Yes, yes, I know I’m late. These titles came out earlier this week, but hey, I’m just getting caught up again after actually taking a vacation this holiday season. And I’m just getting around to some of these films. So without further ado…
Jean-Pierre and Luc Dardenne return to the underclass of Belgian society in Lorna’s Silence (Sony), a drama of immigrants caught up in the mercenary underworld of paper marriages, criminal enterprise and the drug trade. Dardenne regulars Jeremy Renier and Olivier Gourmet co-star but the film belongs to Arta Dobroshi as Albanian immigrant Lorna, a young woman who married a junkie (Renier) to secure citizenship and now is obligated to extricate herself by the most efficient means possible. In this case, it involves a staged overdose meant to look like an accident, but his ill-timed recovery creates complications, notably in fanning Lorna’s conscience back to life. That creates an inevitable collision with the low-level criminal partner Fabio (Fabrizio Rongione), who has already arranged her next marriage-for-cash deal with an impatient Russian mobster, and her immigrant boyfriend, who sides with expediency over morality.
Dobroshi plays Lorna with a glum hardness that only lights up when she and her boyfriend plan their dream future running a snack bar, but such dreams are doomed by her apprehensions and her new priorities when she discovers that she’s pregnant. That this pregnancy is in doubt (the doctors insist she’s not, Lorna persists that she is) only adds enigma to her moral quandary: has pregnancy changed her, or is it merely a metaphor for her awakening? It’s a classic Dardennes morality tale set in the grim, hard-scrabble world between working class hardship and black market hustle, an austere production with battered characters in an unforgiving world (Lorna works a manual labor job, her boyfriend scuttles across border to hustle illegal jobs and even would-be gangster Fabio has a day job driving a taxi) where it’s more convenient to murder an unwanted spouse than to divorce him. Their camera, always on the move to follow the characters through their circumscribed world, is typically close in, studying their faces as they make the hard decisions in situations where there aren’t many choices. The Dardennes make those confrontations provocative and moving. No supplements. In French and Albanian with English subtitles.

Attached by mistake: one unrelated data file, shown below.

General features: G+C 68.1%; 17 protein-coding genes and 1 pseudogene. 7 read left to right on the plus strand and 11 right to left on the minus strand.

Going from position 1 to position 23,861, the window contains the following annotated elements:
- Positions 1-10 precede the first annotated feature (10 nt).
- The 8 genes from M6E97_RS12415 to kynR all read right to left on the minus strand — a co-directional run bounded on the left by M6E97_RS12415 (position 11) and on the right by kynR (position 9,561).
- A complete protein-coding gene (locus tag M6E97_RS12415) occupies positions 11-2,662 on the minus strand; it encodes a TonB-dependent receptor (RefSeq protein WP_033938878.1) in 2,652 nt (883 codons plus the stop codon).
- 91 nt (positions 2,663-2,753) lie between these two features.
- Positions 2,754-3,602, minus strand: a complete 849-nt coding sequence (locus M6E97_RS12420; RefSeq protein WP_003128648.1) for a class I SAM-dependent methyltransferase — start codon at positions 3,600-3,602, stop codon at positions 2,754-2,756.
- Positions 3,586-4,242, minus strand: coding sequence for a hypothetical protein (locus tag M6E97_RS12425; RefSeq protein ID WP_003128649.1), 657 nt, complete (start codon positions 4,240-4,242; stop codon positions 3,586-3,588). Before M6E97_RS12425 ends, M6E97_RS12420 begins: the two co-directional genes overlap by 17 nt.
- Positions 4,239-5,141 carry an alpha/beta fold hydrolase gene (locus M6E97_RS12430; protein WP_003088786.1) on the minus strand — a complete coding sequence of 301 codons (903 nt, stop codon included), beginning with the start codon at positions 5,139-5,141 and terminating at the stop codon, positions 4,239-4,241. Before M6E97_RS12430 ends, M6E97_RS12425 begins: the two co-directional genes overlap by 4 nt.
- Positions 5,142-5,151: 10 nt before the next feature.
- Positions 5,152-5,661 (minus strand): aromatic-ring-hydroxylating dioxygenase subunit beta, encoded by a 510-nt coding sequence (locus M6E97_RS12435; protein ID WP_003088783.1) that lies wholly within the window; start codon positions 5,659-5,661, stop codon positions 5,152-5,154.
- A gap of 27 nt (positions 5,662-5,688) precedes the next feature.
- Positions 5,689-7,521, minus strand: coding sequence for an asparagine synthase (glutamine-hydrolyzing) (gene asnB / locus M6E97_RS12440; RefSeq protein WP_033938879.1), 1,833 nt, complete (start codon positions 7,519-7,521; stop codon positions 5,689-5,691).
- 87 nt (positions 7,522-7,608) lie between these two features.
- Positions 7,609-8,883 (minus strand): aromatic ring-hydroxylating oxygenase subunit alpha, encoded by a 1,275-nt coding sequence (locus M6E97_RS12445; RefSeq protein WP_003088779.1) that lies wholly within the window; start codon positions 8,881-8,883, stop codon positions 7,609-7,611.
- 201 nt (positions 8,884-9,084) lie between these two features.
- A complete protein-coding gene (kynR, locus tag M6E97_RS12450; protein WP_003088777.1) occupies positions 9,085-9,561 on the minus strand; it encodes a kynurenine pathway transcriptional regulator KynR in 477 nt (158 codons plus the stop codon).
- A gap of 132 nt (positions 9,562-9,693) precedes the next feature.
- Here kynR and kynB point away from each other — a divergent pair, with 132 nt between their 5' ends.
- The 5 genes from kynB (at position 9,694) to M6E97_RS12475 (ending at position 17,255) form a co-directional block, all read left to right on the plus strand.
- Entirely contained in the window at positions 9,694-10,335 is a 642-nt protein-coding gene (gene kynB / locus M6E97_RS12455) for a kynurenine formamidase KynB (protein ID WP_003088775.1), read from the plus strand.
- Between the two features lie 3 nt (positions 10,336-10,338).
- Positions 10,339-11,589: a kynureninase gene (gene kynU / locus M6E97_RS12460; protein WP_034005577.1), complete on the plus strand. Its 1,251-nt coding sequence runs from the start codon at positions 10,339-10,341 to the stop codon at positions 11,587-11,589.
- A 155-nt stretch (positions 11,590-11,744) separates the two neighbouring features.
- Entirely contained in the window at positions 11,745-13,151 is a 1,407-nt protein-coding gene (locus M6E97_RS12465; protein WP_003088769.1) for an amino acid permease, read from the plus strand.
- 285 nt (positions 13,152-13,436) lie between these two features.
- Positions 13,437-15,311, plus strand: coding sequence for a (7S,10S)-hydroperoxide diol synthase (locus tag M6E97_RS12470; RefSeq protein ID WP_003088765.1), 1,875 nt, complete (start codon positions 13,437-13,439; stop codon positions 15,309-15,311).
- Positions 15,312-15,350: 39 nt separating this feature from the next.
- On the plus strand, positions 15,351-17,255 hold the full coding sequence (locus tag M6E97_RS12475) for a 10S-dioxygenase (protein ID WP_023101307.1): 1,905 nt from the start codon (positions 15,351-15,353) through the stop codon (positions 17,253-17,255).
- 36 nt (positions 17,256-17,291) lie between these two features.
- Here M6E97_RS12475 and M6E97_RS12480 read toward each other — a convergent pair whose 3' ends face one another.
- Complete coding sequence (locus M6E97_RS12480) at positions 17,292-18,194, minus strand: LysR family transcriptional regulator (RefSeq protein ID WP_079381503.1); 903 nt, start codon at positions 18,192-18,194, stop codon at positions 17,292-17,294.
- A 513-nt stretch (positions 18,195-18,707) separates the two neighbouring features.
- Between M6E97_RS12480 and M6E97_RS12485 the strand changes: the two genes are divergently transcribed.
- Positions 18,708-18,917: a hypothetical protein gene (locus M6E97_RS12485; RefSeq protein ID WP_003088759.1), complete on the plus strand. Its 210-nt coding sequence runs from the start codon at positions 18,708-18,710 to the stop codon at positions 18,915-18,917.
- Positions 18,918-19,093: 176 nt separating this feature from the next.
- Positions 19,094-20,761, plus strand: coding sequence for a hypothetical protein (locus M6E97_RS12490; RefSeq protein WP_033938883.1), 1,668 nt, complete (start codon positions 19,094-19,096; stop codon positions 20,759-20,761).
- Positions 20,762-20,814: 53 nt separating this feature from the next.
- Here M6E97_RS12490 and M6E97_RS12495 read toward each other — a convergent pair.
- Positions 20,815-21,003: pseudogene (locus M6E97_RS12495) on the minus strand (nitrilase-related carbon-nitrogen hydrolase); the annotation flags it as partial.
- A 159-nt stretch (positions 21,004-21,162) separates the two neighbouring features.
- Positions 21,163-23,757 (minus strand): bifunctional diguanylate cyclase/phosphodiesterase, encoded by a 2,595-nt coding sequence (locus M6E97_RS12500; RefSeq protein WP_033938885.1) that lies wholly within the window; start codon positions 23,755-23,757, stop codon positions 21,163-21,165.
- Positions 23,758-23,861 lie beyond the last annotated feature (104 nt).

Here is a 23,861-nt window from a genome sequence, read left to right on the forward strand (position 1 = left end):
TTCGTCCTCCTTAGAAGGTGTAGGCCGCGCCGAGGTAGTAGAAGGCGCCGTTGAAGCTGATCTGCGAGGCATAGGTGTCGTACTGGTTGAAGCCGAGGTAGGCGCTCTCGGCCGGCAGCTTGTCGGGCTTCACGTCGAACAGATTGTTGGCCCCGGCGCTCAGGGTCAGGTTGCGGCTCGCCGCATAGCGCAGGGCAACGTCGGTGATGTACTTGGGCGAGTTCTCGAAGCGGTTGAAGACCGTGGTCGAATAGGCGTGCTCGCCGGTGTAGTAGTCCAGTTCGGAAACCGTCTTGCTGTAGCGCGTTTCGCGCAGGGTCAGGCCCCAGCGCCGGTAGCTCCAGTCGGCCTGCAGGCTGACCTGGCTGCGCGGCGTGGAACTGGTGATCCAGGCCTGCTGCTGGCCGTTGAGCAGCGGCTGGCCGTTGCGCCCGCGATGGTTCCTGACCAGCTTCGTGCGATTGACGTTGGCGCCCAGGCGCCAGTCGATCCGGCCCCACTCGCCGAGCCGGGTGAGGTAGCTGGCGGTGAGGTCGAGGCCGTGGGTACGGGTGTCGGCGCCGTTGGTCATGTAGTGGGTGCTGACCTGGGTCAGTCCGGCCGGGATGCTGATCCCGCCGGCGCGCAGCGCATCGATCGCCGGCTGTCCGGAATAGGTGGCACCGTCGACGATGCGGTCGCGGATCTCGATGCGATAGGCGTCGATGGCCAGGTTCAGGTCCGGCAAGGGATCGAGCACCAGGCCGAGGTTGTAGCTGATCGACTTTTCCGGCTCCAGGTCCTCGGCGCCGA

Laila’s Birthday (Kino) – Welcome to Ramallah, the capital of the Palestine Authority and a city in a perpetual state of chaos. Director Rashid Masharawi’s comic drama is a sketch, a day in the life of the a bustling city under occupation and at times under fire (explosions are a common occurrence and no less terrifying for it) as seen through the eyes of a judge (Mohammed Bakri) reduced to driving his brother-in-law’s cab to make ends meet. The government is in a state of disarray and perpetual flux and the city itself is just as unsettled. The tightly wound judge is polite but insistent when it comes to the law and frustrated that none of his passengers seem all that concerned about rules, whether it’s seatbelts or automotive weapons. Refreshingly, Masharawi avoid the kinds of political arguments and social debates we’re used to in such films, content to create a mosaic of snapshots of lives that pass through his cab and let the surreal events that play out in the streets around him speak for themselves: a government office to busy redecorating after each new appointment to actually govern, a donkey stuck in the air after bombing, a cop who pulls his taxi over, siren’s whirring, simply to make him an offer on the cab. Meanwhile, his efforts to pick up a cake and a present for his seven-year-old daughter are frustrated at every turn. It’s a portrait in frustration and exasperation yet the tone is always affectionate, a satire that confronts serious concerns with a gentle touch, and Masharawi ends the film on a note of hope and providence. It’s just another day in Ramallah. In Arabic with English subtitles.